Ain't it grand to live in a world where the Black Death isn't a daily concern? Fortunately, when it was an issue, a ratoner was there to lend a helping hand. A ratoner was a rat catcher, who served a vital role in maintaining the health of the villagers. Those of us accustomed to modern pest control techniques might be a bit surprised to learn about the disposal method employed by a typical Victorian-era ratoner, though. After capturing the rodents, he would set out for the town pub, where dogs made a sport of devouring the day's catch. This earned extra cash for the ratoner and was considered great entertainment by saloon regulars. The most famous ratoner, Jack Black, was appointed Royal Rat Catcher in the mid-19th century and bred some of his more interesting and colorful finds as household pets. In fact, The Tale of Samuel Whiskers by Beatrix Potter is said to be dedicated to her personal rat, one of Jack Black's progeny.

6. Alnager

In merry olde England, an alnager was a sworn officer of the court who garnered much esteem. He was responsible for ensuring that woolen goods were of the highest quality and that no one was being cheated on the amount of fabric ordered. The job was important not only because the king earned taxes from wool sales, but also because goods approved by the alnager carried the town's seal of approval. But, as the textile trade grew, it became nearly impossible to hold all wool to the same standards of size and density, so the king abolished the position. Today, you might know the alnager's modern incarnation best in sticker form, a.k.a., "Number 6."

7. Badger

Odd as it may sound, badgers were part of the rat race in prior centuries, serving as intermediaries between the producers of goods and the consumer. Most often, they traded in corn and other foodstuffs, buying from farmers and reselling the goods at markets in town. And if you think the salespeople at Macy's are tough, some historians think badgers were so persistent in pushing their products that the term came to be associated with an often annoying and forceful adamance—i.e., "badgering" anyone in sight to buy from you instead of another vendor.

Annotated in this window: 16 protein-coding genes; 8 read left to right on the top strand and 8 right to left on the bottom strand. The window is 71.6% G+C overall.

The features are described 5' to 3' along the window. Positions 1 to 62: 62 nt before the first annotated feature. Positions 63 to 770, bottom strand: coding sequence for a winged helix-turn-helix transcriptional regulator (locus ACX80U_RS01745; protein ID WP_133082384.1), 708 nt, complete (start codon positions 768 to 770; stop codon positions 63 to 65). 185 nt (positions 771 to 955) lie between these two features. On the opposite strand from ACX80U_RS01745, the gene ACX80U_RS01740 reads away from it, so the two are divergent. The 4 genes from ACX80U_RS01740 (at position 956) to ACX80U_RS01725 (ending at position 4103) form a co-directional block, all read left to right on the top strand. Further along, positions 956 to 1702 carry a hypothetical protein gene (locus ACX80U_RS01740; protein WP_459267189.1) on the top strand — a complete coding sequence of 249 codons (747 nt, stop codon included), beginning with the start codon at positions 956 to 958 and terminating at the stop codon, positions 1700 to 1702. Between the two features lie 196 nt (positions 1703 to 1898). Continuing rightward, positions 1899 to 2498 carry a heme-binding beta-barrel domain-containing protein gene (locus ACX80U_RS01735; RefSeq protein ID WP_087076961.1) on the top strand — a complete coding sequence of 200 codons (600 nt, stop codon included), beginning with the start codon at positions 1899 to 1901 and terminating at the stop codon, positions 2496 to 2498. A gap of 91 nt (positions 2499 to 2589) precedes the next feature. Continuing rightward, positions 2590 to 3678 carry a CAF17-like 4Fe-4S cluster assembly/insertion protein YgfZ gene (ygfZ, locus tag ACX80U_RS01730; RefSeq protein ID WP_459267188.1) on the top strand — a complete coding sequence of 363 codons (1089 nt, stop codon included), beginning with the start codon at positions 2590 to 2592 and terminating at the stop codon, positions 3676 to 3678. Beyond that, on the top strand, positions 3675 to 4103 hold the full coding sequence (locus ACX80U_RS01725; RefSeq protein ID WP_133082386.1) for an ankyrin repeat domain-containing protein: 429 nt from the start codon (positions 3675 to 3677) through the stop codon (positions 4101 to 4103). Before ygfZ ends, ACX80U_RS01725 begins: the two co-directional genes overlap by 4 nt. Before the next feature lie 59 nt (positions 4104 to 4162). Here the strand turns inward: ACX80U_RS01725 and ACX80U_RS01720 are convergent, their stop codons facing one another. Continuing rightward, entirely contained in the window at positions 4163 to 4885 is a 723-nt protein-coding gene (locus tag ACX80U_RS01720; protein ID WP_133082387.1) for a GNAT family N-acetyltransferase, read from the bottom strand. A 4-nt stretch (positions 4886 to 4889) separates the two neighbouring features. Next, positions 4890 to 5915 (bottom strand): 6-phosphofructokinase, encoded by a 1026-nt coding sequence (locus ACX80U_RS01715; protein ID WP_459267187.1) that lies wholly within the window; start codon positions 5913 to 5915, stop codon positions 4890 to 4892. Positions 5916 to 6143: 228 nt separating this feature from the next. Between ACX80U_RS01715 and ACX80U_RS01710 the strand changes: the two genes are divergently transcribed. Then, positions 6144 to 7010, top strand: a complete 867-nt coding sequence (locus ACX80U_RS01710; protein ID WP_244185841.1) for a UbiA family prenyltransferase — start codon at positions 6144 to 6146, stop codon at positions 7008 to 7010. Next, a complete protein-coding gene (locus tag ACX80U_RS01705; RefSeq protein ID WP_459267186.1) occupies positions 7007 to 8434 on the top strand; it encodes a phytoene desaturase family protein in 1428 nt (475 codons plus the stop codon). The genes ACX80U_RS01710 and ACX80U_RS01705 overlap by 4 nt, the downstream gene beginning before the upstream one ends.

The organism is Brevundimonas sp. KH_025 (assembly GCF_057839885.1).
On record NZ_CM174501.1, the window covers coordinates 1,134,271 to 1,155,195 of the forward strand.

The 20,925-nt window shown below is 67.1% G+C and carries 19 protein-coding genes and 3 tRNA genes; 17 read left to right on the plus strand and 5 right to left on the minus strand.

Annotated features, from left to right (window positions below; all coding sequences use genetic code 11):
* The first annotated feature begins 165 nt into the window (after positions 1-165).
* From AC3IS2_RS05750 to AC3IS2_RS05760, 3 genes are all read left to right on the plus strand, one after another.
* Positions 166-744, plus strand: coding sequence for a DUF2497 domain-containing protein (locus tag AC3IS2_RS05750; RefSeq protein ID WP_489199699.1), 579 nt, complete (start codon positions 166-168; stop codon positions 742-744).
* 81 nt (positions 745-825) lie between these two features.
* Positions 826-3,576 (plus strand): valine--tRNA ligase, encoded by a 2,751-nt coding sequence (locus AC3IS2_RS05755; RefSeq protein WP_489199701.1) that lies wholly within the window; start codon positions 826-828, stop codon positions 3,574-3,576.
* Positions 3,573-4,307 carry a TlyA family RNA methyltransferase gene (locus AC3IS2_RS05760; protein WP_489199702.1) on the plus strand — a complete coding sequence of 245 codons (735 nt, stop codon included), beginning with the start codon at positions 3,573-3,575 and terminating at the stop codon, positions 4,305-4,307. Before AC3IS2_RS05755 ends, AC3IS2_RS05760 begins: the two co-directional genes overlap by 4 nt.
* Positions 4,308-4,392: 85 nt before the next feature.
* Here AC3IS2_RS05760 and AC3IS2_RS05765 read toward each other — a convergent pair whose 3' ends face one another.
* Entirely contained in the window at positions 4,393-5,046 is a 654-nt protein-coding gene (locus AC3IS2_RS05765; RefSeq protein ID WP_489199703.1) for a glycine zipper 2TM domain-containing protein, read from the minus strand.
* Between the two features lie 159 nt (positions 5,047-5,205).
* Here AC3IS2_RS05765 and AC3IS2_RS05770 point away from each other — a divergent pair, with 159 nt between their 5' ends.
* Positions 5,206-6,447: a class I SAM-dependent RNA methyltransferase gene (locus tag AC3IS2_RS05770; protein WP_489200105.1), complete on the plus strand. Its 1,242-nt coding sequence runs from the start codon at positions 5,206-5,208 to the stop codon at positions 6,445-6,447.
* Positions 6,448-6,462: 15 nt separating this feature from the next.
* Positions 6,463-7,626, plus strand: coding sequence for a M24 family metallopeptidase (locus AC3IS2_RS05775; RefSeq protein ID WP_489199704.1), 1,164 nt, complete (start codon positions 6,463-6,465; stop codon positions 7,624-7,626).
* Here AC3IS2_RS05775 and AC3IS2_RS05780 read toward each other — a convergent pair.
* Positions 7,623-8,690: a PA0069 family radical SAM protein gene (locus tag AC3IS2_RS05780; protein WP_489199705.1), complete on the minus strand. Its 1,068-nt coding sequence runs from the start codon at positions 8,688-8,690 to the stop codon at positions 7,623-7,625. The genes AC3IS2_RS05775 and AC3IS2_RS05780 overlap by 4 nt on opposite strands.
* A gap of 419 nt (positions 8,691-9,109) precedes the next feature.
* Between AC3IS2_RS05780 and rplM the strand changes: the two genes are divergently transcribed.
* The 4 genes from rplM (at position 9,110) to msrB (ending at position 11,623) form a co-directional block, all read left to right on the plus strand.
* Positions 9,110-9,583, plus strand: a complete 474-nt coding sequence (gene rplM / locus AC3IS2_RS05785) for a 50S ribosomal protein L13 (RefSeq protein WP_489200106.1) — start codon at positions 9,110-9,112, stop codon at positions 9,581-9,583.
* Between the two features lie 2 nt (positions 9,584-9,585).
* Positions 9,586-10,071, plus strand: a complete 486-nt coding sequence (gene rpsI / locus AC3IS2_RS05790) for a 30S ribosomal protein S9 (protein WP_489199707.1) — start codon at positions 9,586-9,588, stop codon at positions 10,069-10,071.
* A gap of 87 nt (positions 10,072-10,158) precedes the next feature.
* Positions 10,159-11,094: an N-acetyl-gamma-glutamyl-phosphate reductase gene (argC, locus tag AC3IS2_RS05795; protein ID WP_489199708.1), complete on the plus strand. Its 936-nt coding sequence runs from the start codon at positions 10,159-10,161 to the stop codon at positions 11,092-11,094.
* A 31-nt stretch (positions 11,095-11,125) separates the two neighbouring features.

8. Gong Farmer

Not unlike The Gong Show, a gong farmer was far from being the cream of the crop—and even that might be the understatement of the year. In Tudor England, a gong farmer's job was to empty the town toilets. But the job did have its perks. Typically, a gong farmer would "mine" the waste for any items of value that might be found amongst the city's excrement—a penny here, a button there—before it was used as manure or thrown into the river. For a while, it was falsely believed that gong farmers were immune to the plague, but you can't help wonder if that was more of a pity belief, like the whole idea that being hit by bird droppings is good luck.

9. Fuller

Making textiles hasn't always been such a streamlined process. Once upon a time, there were spinners to spin the thread, weavers to weave the cloth, and fullers to finish the goods once they came off the loom. Almost Lucy-and-Ethel style, fullers walked on the back side of the cloth to bind the fibers together and give cohesion to the newly woven fabric. But stomping alone wouldn't accomplish this feat. Instead, fullers soaked the cloth in a mixture of clay ("fuller's earth") and urine while it was being trampled. In fact, medieval housewives often earned extra cash by saving the family's urine and selling it to the fuller, and some schools even had children use one bucket as a toilet for the same purpose.